|Paradoxes: are contradictions within formally correct statements or sets of statements that lead to an existence assumption, which initially seemed plausible, to be withdrawn. Paradoxes are not errors, but challenges that may lead to a re-formulation of the prerequisites and assumptions, or to a change in the language, the subject domain, and the logical system. See also Russellian paradox, contradictions, range, consistency._____________Annotation: The above characterizations of concepts are neither definitions nor exhausting presentations of problems related to them. Instead, they are intended to give a short introduction to the contributions below. – Lexicon of Arguments. |
|Berka I 371
A) Semantic: Liar, Grelling/Nelson, Russellian A. of the designation.
B) syntactically (logically): antinomy of Cantor, of Burali Forti, Russell's set of all sets which do not contain themselves as elements.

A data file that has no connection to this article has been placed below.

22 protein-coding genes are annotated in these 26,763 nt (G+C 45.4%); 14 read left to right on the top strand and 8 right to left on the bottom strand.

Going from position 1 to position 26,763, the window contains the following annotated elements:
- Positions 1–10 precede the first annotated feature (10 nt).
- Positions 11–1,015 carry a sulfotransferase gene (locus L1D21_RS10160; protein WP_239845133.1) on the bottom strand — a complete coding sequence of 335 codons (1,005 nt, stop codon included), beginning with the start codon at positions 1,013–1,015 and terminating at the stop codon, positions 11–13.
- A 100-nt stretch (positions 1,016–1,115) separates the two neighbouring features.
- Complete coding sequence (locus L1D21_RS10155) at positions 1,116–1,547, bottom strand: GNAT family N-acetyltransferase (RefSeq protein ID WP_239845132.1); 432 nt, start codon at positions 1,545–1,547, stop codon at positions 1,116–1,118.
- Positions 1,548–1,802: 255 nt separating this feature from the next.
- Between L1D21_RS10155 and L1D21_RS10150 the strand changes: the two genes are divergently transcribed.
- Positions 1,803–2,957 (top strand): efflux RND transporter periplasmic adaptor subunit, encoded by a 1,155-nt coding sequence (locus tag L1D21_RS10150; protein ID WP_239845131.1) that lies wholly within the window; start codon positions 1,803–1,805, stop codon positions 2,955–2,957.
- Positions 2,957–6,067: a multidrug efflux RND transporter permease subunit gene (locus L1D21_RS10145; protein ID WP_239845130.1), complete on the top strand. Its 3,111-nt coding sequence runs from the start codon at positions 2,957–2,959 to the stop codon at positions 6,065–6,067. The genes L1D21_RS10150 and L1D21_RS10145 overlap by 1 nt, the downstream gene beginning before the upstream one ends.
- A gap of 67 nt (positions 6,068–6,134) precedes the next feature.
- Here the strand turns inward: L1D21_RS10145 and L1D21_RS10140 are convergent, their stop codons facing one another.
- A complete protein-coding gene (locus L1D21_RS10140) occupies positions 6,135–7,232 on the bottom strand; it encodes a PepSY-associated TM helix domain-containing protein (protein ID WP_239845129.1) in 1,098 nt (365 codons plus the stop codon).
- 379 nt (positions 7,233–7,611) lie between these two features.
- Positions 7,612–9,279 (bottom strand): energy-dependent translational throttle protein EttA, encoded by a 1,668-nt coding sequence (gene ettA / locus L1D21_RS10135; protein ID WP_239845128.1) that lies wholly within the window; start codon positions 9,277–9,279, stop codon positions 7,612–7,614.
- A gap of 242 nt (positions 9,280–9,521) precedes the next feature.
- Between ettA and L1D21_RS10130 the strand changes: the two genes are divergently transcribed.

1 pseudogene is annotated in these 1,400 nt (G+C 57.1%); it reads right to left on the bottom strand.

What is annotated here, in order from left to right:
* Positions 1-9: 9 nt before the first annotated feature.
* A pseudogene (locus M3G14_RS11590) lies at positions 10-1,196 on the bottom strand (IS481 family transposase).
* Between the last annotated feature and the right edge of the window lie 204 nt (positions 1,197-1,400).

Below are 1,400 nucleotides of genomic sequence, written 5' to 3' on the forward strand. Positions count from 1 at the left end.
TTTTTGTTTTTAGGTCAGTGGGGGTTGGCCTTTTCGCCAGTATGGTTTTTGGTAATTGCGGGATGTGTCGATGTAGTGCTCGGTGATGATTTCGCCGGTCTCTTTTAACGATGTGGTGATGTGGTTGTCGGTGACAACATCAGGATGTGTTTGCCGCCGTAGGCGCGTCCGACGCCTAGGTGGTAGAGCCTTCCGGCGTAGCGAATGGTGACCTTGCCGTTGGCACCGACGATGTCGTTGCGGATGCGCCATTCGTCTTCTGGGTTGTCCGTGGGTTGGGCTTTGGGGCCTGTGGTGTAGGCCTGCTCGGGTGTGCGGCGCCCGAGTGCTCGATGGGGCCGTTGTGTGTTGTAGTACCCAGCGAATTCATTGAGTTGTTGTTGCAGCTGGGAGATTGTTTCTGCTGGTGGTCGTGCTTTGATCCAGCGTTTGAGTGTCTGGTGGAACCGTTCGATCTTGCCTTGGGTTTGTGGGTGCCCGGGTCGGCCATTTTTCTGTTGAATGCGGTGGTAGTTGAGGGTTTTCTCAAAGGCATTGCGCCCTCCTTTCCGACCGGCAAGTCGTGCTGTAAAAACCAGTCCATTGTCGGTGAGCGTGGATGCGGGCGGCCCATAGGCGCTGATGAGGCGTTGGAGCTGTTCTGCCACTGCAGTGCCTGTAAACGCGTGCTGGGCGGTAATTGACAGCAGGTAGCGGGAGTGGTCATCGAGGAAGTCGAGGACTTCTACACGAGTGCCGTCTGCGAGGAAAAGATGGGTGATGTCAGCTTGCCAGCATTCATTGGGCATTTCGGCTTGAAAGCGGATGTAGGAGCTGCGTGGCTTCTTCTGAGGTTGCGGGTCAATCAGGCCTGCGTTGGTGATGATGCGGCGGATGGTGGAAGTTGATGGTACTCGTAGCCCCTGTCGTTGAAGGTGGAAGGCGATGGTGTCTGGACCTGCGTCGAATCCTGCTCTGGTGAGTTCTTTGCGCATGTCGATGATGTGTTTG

Antinomies/Paradoxes/Solution/Berka: a) Axiomatization, (Fraenkel, v. Neumann, Bernays, Quine)
B) (Russell, König, Brouwer, Hilbert): Verification of the logical foundations of set theory and mathematics. > Type theory, > Separation of object and meta language._____________Explanation of symbols: Roman numerals indicate the source, arabic numerals indicate the page number. The corresponding books are indicated on the right hand side. ((s)…): Comment by the sender of the contribution. The note [Author1]Vs[Author2] or [Author]Vs[term] is an addition from the Dictionary of Arguments. If a German edition is specified, the page numbers refer to this edition.
F. P. Ramsey
The Foundations of Mathematics and Other Logical Essays 2013
Frank P. Ramsey
A contribution to the theory of taxation 1927
Frank P. Ramsey
"The Nature of Truth", Episteme 16 (1991) pp. 6-16
Theories of Truth, Paul Horwich, Aldershot 1994
Logik Texte Berlin 1983